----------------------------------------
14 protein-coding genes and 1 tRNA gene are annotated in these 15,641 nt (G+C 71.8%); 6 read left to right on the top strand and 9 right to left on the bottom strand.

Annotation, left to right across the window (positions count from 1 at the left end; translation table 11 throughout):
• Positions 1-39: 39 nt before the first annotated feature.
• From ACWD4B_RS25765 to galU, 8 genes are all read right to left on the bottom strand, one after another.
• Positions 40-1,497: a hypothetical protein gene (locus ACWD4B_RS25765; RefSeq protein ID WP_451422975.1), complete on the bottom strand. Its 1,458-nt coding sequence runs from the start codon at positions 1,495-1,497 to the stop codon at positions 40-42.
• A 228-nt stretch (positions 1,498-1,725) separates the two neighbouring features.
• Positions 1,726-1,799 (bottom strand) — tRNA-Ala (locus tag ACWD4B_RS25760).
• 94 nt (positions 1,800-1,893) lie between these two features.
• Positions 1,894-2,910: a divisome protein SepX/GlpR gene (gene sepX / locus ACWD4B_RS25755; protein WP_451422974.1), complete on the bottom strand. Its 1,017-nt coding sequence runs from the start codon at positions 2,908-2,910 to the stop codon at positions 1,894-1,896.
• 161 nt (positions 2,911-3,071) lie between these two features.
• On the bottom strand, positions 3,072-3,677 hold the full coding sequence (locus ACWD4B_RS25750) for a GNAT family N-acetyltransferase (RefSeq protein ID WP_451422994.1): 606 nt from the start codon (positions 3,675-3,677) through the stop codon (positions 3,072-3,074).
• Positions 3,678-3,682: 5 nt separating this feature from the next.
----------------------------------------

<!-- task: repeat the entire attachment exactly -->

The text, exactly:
14 protein-coding genes and 1 tRNA gene are annotated in these 15,641 nt (G+C 71.8%); 6 read left to right on the top strand and 9 right to left on the bottom strand.

Annotation, left to right across the window (positions count from 1 at the left end; translation table 11 throughout):
• Positions 1-39: 39 nt before the first annotated feature.
• From ACWD4B_RS25765 to galU, 8 genes are all read right to left on the bottom strand, one after another.
• Positions 40-1,497: a hypothetical protein gene (locus ACWD4B_RS25765; RefSeq protein ID WP_451422975.1), complete on the bottom strand. Its 1,458-nt coding sequence runs from the start codon at positions 1,495-1,497 to the stop codon at positions 40-42.
• A 228-nt stretch (positions 1,498-1,725) separates the two neighbouring features.
• Positions 1,726-1,799 (bottom strand) — tRNA-Ala (locus tag ACWD4B_RS25760).
• 94 nt (positions 1,800-1,893) lie between these two features.
• Positions 1,894-2,910: a divisome protein SepX/GlpR gene (gene sepX / locus ACWD4B_RS25755; protein WP_451422974.1), complete on the bottom strand. Its 1,017-nt coding sequence runs from the start codon at positions 2,908-2,910 to the stop codon at positions 1,894-1,896.
• 161 nt (positions 2,911-3,071) lie between these two features.
• On the bottom strand, positions 3,072-3,677 hold the full coding sequence (locus ACWD4B_RS25750) for a GNAT family N-acetyltransferase (RefSeq protein ID WP_451422994.1): 606 nt from the start codon (positions 3,675-3,677) through the stop codon (positions 3,072-3,074).
• Positions 3,678-3,682: 5 nt separating this feature from the next.